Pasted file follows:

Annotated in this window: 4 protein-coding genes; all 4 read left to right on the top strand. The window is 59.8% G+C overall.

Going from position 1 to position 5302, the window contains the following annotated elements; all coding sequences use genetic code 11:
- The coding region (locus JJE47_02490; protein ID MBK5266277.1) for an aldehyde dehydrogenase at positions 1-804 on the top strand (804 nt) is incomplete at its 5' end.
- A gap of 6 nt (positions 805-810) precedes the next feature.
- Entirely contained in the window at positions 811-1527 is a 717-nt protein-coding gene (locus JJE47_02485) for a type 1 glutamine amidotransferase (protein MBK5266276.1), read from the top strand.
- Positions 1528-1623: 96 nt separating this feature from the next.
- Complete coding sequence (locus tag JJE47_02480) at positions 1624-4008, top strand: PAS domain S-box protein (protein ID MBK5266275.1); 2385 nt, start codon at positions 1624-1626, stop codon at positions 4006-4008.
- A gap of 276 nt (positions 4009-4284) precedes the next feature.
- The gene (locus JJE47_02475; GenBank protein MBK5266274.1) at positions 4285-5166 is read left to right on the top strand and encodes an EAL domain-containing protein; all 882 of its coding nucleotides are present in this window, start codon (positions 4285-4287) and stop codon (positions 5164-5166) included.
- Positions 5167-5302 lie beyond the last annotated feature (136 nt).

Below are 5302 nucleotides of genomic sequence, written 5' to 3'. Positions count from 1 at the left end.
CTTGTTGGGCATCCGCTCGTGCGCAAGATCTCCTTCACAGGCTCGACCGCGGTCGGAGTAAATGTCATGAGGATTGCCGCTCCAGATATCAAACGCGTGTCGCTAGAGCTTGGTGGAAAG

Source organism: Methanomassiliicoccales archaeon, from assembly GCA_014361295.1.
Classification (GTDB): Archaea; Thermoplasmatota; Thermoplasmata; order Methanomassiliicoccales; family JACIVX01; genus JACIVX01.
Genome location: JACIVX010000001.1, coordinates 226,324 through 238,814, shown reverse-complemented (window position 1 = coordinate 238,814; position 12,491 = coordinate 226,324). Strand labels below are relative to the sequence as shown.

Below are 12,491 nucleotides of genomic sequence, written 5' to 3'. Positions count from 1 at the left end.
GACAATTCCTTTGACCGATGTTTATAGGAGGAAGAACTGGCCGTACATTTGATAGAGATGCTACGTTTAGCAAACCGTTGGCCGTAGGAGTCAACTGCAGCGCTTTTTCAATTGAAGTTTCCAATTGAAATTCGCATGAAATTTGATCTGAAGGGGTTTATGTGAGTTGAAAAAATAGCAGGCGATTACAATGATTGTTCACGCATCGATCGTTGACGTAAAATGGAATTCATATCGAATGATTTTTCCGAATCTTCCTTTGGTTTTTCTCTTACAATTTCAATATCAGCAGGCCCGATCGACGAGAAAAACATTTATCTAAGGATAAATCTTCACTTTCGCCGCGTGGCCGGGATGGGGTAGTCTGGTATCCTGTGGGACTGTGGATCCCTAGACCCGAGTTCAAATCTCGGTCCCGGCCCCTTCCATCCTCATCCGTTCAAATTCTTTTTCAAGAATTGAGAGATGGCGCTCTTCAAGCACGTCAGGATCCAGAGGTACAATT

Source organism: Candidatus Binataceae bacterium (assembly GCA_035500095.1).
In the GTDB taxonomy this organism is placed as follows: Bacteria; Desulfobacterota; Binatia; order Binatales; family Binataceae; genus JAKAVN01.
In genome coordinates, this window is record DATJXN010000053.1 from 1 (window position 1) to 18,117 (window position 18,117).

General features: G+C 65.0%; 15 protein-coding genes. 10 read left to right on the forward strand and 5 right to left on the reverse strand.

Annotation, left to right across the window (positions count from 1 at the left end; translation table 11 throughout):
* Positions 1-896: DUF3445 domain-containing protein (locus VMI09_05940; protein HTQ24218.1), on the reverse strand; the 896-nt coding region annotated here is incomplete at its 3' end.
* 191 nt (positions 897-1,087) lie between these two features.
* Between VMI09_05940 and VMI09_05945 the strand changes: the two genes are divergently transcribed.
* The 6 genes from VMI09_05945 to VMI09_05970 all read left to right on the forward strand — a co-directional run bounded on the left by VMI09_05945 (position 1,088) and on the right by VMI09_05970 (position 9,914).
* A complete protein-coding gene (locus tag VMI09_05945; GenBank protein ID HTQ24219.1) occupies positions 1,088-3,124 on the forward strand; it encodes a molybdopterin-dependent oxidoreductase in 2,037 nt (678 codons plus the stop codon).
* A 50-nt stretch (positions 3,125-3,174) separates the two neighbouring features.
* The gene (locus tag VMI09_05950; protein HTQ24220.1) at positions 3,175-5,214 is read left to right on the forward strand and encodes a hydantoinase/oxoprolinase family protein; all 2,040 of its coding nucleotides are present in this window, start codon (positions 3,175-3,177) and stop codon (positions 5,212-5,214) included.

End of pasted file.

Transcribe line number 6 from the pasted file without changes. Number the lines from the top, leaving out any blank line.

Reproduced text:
- Positions 1528-1623: 96 nt separating this feature from the next.